Cathwulf (Latin: Cathuulfus) was an Anglo-Saxon learned man active in Francia.[1] He is known only from a letter he wrote to Charlemagne around 775.[2]

Cathwulf's letter starts with the large initial D

Cathwulf's name is Anglo-Saxon and his letter shows that he received his education in the British Isles. He was probably a churchman, possibly also a courtier. Scholars are divided over whether he should be seen as a monk or a priest. By the time he wrote his letter, he was well-acquainted with recent Frankish history.[3] It is unlikely that Cathwulf sent his letter from England, as has been suggested. His wording indicates that he regarded himself as Charlemagne's subject and "servant" (servulus).[2] Reference to "my Charles" (Carlus mi) and a closing advocation to "read and consider carefully" (lege et intellege diligenter) have been taken to indicate personal closeness to the king, even to suggest for Cathwulf a prior status as the king's tutor.[4]

Cathwulf's letter is undated. It must have been written no earlier than June 774, since it refers to Charlemagne's capture of Pavia in that month. Since it refers to several events going back to Charlemagne's accession in 768 and to no events later than 774, it was probably written in the immediate aftermath of the successful conquest of the Lombard Kingdom that culminated in the fall of Pavia. This places it in late 774 or early 775, after Charlemagne's adoption of the title rex Langobardorum (king of the Lombards).[5]

Cathwulf may have been connected to the circle of the Anglo-Saxons Lullus and Boniface. He was also familiar with Hiberno-Latin literature.[2] He quotes from 7th-century Irish treatise On the Twelve Abuses of the World, which he attributes to Saint Patrick, suggesting that he was reading it in a copy of the Hibernian Collection of Canons, which also attributes it to Patrick. He was also familiar with the ideas of Ambrosiaster and the Etymologies of Isidore of Seville.[3] He was also interested in numerology and he constructed the letter around two parallel groups of eight: the eight proofs of God's favour to Charlemagne and the eight columns that support a just king's rule.[6] The eight columns are based on one of the so-called Greek Proverbs, a collection of Irish origin, although the proverb of the eight columns was not part of the original.[7]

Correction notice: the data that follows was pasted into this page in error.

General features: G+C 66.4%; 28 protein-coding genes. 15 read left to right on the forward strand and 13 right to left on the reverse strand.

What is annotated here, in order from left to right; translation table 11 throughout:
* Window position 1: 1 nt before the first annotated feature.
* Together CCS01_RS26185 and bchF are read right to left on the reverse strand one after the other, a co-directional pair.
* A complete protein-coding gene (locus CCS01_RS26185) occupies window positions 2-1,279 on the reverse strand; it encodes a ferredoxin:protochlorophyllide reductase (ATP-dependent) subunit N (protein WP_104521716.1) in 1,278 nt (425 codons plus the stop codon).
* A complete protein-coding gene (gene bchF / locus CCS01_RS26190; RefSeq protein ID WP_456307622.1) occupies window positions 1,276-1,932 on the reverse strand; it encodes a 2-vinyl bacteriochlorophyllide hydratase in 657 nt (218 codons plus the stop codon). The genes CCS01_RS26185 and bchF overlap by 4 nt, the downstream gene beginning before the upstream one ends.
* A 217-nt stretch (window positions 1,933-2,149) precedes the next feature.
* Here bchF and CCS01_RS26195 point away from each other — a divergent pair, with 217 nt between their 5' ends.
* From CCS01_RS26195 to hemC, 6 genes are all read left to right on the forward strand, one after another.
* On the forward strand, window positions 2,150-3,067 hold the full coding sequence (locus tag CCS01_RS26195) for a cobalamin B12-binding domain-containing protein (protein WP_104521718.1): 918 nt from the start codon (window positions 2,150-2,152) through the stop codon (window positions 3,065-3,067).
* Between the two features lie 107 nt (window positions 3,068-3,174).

Cathwulf's letter is preserved only in a manuscript from the Abbey of Saint-Denis (now Paris, BNF, lat. 2777, formerly Regius 3989). It does not appear to have circulated widely or been widely read.[8] There is no certain evidence that it was ever available in England. Wulfstan II of York shows knowledge of the proverb of the eight columns, but he probably got it from Sedulius Scottus, who wrote in Francia. Asser, who knew the eight columns, provides a definition of enchiridion that is similar to Cathwulf's, but this is not proof that he had read him.[2] Alcuin of York is the only English writer who probably read Cathwulf, but only after his move to Francia. He wrote a letter to King Æthelred I of Northumbria in 793 that very closely parallels Cathwulf.[9]

Richard Sullivan proposes that Cathwulf's letter may have influenced Charlemagne directly. Before informing the king that "there are eight columns characteristic of a just king", Cathwulf worries that "you [Charles] have few firm columns, I fear, on which to sustain the fortress of God." Sullivan suggests that this may have been a reference to the weakness of the upstart Carolingian dynasty, which may have prompted Charlemagne to give his twin sons born in 778 names appropriated from the old Merovingian dynasty, namely, Louis and Lothair.[10][11]



  1. ^ Wright, "Cathwulf": "probably not an Irishman, as has sometimes been thought, but an Anglo-Saxon active on the Continent"; Story 1999, p. 8 n32: "generally assumed to be Anglo-Saxon, but given the Irish leanings of his sources some have preferred to label him simply as an Insular scholar".
  2. ^ a b c d Wright, "Cathwulf".
  3. ^ a b Story 1999, p. 8.
  4. ^ Story 1999, p. 3.
  5. ^ Story 1999, pp. 3–5.
  6. ^ Story 1999, p. 8 and Table 1 on p. 10.
  7. ^ Simpson 1987, p. 2.
  8. ^ Story 1999, p. 1.
  9. ^ Simpson 1987, p. 8.
  10. ^ Sullivan 1995, p. 64 n39.
  11. ^ Simpson 1987, p. 8 n33.


  • Garrison, Mary (1997). "The English and the Irish at the Court of Charlemagne". In Paul Leo Butzer; Max Kerner; Walter Oberschelp (eds.). Karl der Grosse und sein Nachwirken: 1200 Jahre Kultur und Wissenschaft in Europa. Brepols. pp. 97–123. doi:10.1484/M.STHS-EB.4.2017007.
  • Simpson, Dean (1987). "The 'Proverbia Grecorum'". Traditio. 43: 1–22. JSTOR 27831196.
  • Story, Joanna (1999). "Cathwulf, Kingship, and the Royal Abbey of Saint-Denis". Speculum. 74 (1): 1–21. doi:10.2307/2887268.
  • Sullivan, Richard E. (1995). "The Gentle Voices of Teachers": Aspects of Learning in the Carolingian Age. Ohio State University Press.
  • Wright, Charles D. (2008–2013). "Cathwulf" (PDF). Sources of Anglo-Saxon Literary Culture.